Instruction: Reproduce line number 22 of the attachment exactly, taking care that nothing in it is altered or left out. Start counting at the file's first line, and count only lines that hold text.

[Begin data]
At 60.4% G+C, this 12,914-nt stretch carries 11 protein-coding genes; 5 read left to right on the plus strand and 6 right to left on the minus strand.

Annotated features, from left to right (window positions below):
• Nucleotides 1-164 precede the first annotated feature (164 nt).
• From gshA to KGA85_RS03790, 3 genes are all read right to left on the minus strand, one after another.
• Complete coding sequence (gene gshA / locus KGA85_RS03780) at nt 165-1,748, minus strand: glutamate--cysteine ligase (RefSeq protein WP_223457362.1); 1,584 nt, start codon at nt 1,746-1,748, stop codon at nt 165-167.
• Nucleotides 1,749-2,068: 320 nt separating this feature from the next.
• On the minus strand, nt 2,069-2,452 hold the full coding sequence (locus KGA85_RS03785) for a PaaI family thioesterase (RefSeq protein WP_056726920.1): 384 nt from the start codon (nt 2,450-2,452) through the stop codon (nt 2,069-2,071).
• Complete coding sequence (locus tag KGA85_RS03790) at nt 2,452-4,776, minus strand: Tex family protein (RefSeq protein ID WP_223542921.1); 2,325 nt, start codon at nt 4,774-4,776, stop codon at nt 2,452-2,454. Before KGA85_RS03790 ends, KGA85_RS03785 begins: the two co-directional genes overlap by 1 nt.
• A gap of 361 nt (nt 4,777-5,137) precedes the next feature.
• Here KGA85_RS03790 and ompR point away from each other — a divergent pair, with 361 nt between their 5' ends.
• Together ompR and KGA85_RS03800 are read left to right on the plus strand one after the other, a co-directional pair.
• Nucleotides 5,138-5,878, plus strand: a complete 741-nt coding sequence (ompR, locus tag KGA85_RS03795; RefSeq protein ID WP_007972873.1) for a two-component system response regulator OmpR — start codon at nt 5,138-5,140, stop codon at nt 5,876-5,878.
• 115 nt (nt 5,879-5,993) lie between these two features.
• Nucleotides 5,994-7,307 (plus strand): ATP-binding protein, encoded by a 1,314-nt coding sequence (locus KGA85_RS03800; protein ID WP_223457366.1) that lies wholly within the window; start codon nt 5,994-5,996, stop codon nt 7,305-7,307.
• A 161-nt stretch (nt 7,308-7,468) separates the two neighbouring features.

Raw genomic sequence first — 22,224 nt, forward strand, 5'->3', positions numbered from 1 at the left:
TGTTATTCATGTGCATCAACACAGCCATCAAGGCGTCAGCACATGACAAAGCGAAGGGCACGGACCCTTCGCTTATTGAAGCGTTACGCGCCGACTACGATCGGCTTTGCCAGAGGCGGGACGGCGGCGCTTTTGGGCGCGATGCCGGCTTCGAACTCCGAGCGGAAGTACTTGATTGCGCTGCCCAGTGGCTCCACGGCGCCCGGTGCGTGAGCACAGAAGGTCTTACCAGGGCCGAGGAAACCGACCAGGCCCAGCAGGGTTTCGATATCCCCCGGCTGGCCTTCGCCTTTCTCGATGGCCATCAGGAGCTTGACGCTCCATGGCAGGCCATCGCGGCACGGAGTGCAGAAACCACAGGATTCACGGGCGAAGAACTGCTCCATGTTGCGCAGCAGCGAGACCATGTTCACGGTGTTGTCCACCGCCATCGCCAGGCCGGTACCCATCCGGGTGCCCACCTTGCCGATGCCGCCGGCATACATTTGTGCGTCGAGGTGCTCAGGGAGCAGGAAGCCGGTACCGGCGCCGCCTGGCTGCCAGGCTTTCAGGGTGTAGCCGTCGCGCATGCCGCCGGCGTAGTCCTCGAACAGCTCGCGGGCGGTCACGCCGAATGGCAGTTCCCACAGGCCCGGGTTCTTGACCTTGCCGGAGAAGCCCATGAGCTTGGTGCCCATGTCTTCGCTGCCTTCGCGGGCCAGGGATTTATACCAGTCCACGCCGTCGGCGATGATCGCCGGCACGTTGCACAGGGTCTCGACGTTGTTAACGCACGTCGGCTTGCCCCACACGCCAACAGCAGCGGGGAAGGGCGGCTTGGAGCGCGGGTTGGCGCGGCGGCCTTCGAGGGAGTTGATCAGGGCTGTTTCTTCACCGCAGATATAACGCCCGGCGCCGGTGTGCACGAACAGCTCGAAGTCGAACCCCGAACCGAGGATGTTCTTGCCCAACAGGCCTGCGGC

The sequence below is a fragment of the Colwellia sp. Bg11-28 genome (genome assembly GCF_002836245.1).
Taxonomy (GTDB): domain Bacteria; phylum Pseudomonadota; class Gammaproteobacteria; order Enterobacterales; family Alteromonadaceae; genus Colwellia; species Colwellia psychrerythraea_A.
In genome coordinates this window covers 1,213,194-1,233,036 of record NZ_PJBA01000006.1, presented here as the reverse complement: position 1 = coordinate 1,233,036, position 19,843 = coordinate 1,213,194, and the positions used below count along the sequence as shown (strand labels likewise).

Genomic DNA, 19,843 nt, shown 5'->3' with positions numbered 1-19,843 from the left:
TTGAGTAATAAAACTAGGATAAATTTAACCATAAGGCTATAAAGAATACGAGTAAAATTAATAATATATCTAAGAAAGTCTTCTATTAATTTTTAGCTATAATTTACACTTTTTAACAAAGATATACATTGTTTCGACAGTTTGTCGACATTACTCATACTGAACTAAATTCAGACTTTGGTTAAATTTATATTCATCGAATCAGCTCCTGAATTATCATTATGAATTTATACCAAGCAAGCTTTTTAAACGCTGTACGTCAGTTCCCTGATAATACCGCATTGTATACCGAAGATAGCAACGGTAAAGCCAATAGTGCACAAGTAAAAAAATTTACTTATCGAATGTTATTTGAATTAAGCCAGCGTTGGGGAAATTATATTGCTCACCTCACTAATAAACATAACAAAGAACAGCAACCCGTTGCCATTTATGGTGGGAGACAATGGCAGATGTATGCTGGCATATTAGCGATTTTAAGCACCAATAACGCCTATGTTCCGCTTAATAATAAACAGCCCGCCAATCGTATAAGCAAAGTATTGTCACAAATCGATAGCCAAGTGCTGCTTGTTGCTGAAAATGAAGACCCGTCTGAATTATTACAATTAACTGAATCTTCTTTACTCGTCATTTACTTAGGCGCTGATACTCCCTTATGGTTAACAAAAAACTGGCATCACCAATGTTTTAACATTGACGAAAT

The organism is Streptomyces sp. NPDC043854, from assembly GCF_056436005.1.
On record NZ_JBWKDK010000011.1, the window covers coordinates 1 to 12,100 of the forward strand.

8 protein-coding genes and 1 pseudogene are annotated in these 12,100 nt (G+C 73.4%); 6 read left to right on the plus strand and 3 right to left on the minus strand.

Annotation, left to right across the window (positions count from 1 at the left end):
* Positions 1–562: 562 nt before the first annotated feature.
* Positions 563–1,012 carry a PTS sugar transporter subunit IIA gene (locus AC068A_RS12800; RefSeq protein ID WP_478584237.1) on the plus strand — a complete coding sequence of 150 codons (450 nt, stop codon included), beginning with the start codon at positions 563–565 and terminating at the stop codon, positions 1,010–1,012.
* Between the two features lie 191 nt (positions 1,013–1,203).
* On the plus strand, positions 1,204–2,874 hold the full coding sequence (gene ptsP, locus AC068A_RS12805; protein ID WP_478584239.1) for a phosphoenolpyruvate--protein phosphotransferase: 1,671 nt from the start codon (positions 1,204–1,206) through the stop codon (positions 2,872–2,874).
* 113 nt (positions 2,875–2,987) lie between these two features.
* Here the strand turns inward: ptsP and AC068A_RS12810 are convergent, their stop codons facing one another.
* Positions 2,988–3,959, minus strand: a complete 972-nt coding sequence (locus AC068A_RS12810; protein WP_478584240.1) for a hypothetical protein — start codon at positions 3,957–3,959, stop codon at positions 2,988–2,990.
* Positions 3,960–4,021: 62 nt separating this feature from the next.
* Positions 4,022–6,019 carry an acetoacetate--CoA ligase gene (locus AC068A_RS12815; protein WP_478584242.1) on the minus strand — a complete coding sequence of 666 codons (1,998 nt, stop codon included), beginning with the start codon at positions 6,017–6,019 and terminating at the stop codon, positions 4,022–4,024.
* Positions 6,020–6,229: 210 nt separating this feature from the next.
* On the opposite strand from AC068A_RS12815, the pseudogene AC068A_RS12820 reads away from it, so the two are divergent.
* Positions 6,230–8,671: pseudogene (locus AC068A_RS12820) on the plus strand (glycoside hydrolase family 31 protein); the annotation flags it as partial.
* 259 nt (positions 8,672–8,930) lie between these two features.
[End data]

TTGAGTAATAAAACTAGGATAAATTTAACCATAAGGCTATAAAGAATACGAGTAAAATTAATAATATATCTAAGAAAGTCTTCTATTAATTTTTAGCTATAATTTACACTTTTTAACAAAGATATACATTGTTTCGACAGTTTGTCGACATTACTCATACTGAACTAAATTCAGACTTTGGTTAAATTTATATTCATCGAATCAGCTCCTGAATTATCATTATGAATTTATACCAAGCAAGCTTTTTAAACGCTGTACGTCAGTTCCCTGATAATACCGCATTGTATACCGAAGATAGCAACGGTAAAGCCAATAGTGCACAAGTAAAAAAATTTACTTATCGAATGTTATTTGAATTAAGCCAGCGTTGGGGAAATTATATTGCTCACCTCACTAATAAACATAACAAAGAACAGCAACCCGTTGCCATTTATGGTGGGAGACAATGGCAGATGTATGCTGGCATATTAGCGATTTTAAGCACCAATAACGCCTATGTTCCGCTTAATAATAAACAGCCCGCCAATCGTATAAGCAAAGTATTGTCACAAATCGATAGCCAAGTGCTGCTTGTTGCTGAAAATGAAGACCCGTCTGAATTATTACAATTAACTGAATCTTCTTTACTCGTCATTTACTTAGGCGCTGATACTCCCTTATGGTTAACAAAAAACTGGCATCACCAATGTTTTAACATTGACGAAAT